Scientific name: Stachys floridana
Abundance: common
What: tubers, leaves, stems
How: tubers raw, cooked, or pickled; leaves & stems in tea or smoked; leaves in salad
Where: shady undergrowth, lawns
When: during cool seasons, especially winter
Nutrional value: calories from tuber, antioxidants in leaves,
Dangers: plants can reproduce from even small section of tuber making them invasive

Medicinal Summary:

Leaves/Stems/Flowers - hemostatic; reduces cold symptoms; reduces bronchial issues; improves digestion; soothes skin inflammations (tisane, smoke, poultice)

Leaf Arrangement: The leaves are arranged opposite-alternating along the stems.

Leaf Shape: The leaves are lanceolate, with a lengths of approximately 1" and widths of 3/4". Base is broader than the rounded tip.

Leaf Venation: The venation is pinnate.

Leaf Margin: The leaf margins are toothed, providing a slightly scalloped appearance.

Leaf Color: The leaves are typically green, and there may not be a significant color difference between the top and underside.

Flower Structure: The flowers are arranged in dense spikes at the tips of the stems, with individual flowers forming small, tubular structures. Each flower typically has a hood-like upper lip and a three-lobed lower lip.

Flower Color: The flowers can vary in color, commonly appearing in shades of pink, purple, or lavender.

Fruit: The fruit is a small nutlet or seed, produced after the flowering period.

Seed: Seeds are small, ovoid, and may have a brown or black color.

Stem: The stems are typically square-shaped, a characteristic feature of the mint family (Lamiaceae).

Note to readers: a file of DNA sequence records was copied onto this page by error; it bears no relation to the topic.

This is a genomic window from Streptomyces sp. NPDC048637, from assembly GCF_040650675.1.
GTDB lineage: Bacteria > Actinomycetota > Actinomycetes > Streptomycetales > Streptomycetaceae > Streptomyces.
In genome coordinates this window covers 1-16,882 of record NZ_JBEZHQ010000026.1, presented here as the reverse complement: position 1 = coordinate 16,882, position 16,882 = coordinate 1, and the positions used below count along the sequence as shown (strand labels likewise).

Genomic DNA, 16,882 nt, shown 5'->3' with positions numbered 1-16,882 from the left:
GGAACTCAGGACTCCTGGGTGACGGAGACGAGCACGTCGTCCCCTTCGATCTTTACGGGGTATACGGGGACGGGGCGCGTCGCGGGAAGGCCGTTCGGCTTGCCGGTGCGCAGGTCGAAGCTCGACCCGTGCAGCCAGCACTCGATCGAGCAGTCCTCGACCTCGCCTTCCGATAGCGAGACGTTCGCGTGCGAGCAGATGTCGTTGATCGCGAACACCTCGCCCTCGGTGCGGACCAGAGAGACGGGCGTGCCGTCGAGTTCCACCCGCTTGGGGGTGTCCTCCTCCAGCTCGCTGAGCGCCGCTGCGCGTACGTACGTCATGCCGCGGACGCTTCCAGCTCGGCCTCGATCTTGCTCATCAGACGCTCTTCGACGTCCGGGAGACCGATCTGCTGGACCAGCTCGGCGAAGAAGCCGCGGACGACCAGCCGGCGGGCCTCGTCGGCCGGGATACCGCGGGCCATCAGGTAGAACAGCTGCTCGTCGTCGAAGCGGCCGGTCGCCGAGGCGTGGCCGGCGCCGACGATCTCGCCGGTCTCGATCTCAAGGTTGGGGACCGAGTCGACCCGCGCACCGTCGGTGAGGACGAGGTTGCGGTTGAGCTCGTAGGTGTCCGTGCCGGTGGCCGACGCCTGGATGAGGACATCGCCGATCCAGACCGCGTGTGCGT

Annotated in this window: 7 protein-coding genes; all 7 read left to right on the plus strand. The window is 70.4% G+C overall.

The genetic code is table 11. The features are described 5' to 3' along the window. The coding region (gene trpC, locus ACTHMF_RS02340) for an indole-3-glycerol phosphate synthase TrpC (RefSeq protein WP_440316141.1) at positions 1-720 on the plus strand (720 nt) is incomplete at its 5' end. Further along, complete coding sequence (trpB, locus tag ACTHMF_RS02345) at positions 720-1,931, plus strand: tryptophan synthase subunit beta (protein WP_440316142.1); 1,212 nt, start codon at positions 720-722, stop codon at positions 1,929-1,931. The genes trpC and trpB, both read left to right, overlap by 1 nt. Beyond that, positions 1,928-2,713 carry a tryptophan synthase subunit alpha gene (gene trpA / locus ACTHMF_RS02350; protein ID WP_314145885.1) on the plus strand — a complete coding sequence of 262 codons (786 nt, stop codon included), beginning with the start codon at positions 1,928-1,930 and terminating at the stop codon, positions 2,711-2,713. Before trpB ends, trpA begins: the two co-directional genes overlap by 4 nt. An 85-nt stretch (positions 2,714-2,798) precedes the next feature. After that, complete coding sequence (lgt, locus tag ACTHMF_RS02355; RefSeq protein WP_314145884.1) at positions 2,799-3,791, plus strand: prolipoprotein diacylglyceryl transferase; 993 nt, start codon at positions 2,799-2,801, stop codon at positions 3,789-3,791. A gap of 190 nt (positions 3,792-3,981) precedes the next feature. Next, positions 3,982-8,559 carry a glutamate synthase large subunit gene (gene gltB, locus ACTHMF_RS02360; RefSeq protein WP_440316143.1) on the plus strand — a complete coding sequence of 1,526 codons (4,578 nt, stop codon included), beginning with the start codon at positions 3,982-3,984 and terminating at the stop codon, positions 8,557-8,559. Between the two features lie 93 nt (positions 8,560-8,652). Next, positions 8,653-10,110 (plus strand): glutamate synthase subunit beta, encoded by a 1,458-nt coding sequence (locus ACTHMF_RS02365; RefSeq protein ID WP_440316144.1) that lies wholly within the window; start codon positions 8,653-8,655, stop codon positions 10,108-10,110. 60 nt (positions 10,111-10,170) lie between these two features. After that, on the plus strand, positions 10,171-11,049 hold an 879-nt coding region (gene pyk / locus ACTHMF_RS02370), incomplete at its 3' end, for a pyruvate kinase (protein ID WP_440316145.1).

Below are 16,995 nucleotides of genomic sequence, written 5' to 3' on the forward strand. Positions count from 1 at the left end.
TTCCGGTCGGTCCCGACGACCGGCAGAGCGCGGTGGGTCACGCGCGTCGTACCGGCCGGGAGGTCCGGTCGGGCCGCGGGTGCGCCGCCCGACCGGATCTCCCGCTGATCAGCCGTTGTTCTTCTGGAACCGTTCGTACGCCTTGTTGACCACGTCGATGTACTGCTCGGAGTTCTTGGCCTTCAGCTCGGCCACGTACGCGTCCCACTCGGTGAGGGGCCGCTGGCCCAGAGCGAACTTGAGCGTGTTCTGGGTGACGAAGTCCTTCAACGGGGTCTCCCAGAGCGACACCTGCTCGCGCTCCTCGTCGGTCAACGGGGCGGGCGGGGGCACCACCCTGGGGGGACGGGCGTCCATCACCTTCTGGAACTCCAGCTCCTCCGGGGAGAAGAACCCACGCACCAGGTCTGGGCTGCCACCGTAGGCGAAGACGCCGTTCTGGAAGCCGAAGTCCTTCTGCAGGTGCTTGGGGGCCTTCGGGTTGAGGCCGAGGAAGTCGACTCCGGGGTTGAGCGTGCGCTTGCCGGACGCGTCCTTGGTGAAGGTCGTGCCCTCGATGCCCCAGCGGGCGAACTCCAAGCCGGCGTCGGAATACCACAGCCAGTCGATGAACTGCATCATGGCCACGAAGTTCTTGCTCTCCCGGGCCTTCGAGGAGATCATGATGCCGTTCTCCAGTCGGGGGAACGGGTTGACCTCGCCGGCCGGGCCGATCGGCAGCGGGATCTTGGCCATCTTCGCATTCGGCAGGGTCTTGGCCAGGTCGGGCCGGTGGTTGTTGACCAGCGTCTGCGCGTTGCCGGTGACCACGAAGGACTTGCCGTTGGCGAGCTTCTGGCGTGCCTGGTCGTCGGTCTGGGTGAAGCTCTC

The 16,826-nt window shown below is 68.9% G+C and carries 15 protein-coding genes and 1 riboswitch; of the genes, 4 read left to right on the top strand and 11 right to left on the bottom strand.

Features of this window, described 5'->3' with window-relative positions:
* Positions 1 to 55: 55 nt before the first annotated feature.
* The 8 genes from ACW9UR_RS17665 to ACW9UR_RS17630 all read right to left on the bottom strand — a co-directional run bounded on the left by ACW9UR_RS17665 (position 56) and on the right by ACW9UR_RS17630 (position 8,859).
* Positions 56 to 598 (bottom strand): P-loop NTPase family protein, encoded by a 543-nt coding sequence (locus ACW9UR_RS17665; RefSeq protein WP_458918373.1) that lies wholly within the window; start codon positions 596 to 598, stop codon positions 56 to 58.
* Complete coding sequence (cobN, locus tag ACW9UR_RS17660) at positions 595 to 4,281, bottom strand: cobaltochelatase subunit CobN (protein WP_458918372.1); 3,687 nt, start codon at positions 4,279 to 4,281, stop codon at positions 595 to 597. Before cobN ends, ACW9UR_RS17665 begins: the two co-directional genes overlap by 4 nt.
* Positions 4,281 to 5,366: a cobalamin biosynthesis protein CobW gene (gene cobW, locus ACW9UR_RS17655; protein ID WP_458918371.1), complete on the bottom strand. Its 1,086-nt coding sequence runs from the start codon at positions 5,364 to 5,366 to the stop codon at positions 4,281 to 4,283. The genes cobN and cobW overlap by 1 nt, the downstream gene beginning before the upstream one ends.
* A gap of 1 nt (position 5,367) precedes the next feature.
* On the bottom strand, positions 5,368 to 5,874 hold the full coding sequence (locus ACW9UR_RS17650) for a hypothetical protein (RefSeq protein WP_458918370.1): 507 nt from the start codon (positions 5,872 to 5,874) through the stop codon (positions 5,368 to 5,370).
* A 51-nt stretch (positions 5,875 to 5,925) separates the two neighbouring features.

Roots: Fibrous root structure with numerous white, segmented tubers when plant is mature.

Hairs: The plant may have fine hairs on the stems or leaves, contributing to a slightly fuzzy or textured appearance.

Height: Stachys floridana can reach a height of 12"-18", depending on environmental conditions.

Young plant and immature tubers

Plant and edible tuber

Mature plant after it dropped its flowers in the spring.

Betony patch (plants with the purple flowers are betony)



Close-up of betony flowers.


Close-up of betony tubers. The tubers will be this large in the spring and summer.


Close-up of betony leaf. Note the square stem and the alternating, opposite leaf arrangement. These are signs of the mint family.


If you have a cold, sell your coat and buy betony!
-Italian proverb

North American distribution, attributed to U. S. Department of Agriculture.

Texas distribution, attributed to U. S. Department of Agriculture. The marked counties are guidelines only. Plants may appear in other counties, especially if used in landscaping.
This map is VERY incomplete. Betony appears all through Gulf & East Texas.

Large patches of betony plants can be found in local forest from mid-fall until mid/late spring. During this time the tubers are growing, reaching full size of over four inches long. Not every plant produces a tuber, you need to dig up quite a few to find them. The looser the soil the bigger the tubers will grow. These plants readily reproduce from bits of tubers and roots and so are considered to be invasive.

Betony flowers in the spring and this is a sign the plant is almost done for the year. You can eat the flowers or make a tea from them but they don't have the strong medicinal properties of the younger leaves. Usually by the time the flowers appear it's too late to harvest betony leaves.

Betony has a long history of being an herbal "magic bullet" capable of curing many ills. It's high tannic acid content helps it staunch bleeding; assorted alkaloids and antioxidants supposedly give relief from fevers and headaches along with improving overall blood circulation. In Europe it is believed to help with issues with the stomach, liver and gallbladder. It was ingested as a tea, herb, and also by both smoking and as snuff well before the arrival of tobacco.

Buy my book! Outdoor Adventure Guides Foraging covers 70 of North America's tastiest and easy to find wild edibles shown with the same big pictures as here on the Foraging Texas website.

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